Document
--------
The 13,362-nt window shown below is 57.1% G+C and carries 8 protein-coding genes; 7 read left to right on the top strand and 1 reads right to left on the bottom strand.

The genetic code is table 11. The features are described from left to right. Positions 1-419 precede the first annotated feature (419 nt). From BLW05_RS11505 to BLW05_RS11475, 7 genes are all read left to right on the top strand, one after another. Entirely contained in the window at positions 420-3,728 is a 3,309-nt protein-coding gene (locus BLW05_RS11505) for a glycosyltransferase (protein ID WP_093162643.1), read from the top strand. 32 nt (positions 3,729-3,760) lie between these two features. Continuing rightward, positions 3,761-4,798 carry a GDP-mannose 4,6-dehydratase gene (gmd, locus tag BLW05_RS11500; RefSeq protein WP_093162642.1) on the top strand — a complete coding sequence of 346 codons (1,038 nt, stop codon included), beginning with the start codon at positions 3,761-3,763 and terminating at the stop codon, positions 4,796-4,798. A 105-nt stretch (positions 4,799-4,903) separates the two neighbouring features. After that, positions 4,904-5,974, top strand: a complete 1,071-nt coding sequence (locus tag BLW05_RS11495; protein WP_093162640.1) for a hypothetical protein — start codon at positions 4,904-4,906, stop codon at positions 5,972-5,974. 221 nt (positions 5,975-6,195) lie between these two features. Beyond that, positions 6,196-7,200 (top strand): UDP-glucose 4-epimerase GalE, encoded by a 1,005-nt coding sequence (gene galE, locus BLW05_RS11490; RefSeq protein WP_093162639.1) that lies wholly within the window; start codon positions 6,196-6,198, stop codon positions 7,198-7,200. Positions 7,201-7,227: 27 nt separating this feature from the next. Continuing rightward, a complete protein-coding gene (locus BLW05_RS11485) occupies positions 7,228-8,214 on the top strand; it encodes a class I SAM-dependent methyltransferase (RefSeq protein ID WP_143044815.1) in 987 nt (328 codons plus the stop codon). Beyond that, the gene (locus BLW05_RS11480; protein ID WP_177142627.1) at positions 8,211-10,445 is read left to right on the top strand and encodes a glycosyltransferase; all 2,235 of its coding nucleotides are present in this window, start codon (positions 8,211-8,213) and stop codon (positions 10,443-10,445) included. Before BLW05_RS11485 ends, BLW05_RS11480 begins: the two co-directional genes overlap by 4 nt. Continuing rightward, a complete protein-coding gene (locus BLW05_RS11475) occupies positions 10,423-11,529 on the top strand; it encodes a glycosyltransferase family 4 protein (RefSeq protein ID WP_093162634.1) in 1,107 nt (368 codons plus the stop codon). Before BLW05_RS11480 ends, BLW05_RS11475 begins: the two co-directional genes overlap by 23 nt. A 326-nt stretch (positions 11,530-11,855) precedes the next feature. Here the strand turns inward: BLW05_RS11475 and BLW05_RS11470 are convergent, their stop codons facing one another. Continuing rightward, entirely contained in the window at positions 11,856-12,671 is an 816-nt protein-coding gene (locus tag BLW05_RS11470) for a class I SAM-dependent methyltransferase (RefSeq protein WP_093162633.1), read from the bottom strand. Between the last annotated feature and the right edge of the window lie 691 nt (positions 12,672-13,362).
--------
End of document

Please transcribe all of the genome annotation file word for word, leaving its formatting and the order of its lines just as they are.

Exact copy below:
The 13,362-nt window shown below is 57.1% G+C and carries 8 protein-coding genes; 7 read left to right on the top strand and 1 reads right to left on the bottom strand.

The genetic code is table 11. The features are described from left to right. Positions 1-419 precede the first annotated feature (419 nt). From BLW05_RS11505 to BLW05_RS11475, 7 genes are all read left to right on the top strand, one after another. Entirely contained in the window at positions 420-3,728 is a 3,309-nt protein-coding gene (locus BLW05_RS11505) for a glycosyltransferase (protein ID WP_093162643.1), read from the top strand. 32 nt (positions 3,729-3,760) lie between these two features. Continuing rightward, positions 3,761-4,798 carry a GDP-mannose 4,6-dehydratase gene (gmd, locus tag BLW05_RS11500; RefSeq protein WP_093162642.1) on the top strand — a complete coding sequence of 346 codons (1,038 nt, stop codon included), beginning with the start codon at positions 3,761-3,763 and terminating at the stop codon, positions 4,796-4,798. A 105-nt stretch (positions 4,799-4,903) separates the two neighbouring features. After that, positions 4,904-5,974, top strand: a complete 1,071-nt coding sequence (locus tag BLW05_RS11495; protein WP_093162640.1) for a hypothetical protein — start codon at positions 4,904-4,906, stop codon at positions 5,972-5,974. 221 nt (positions 5,975-6,195) lie between these two features. Beyond that, positions 6,196-7,200 (top strand): UDP-glucose 4-epimerase GalE, encoded by a 1,005-nt coding sequence (gene galE, locus BLW05_RS11490; RefSeq protein WP_093162639.1) that lies wholly within the window; start codon positions 6,196-6,198, stop codon positions 7,198-7,200. Positions 7,201-7,227: 27 nt separating this feature from the next. Continuing rightward, a complete protein-coding gene (locus BLW05_RS11485) occupies positions 7,228-8,214 on the top strand; it encodes a class I SAM-dependent methyltransferase (RefSeq protein ID WP_143044815.1) in 987 nt (328 codons plus the stop codon). Beyond that, the gene (locus BLW05_RS11480; protein ID WP_177142627.1) at positions 8,211-10,445 is read left to right on the top strand and encodes a glycosyltransferase; all 2,235 of its coding nucleotides are present in this window, start codon (positions 8,211-8,213) and stop codon (positions 10,443-10,445) included. Before BLW05_RS11485 ends, BLW05_RS11480 begins: the two co-directional genes overlap by 4 nt. Continuing rightward, a complete protein-coding gene (locus BLW05_RS11475) occupies positions 10,423-11,529 on the top strand; it encodes a glycosyltransferase family 4 protein (RefSeq protein ID WP_093162634.1) in 1,107 nt (368 codons plus the stop codon). Before BLW05_RS11480 ends, BLW05_RS11475 begins: the two co-directional genes overlap by 23 nt. A 326-nt stretch (positions 11,530-11,855) precedes the next feature. Here the strand turns inward: BLW05_RS11475 and BLW05_RS11470 are convergent, their stop codons facing one another. Continuing rightward, entirely contained in the window at positions 11,856-12,671 is an 816-nt protein-coding gene (locus tag BLW05_RS11470) for a class I SAM-dependent methyltransferase (RefSeq protein WP_093162633.1), read from the bottom strand. Between the last annotated feature and the right edge of the window lie 691 nt (positions 12,672-13,362).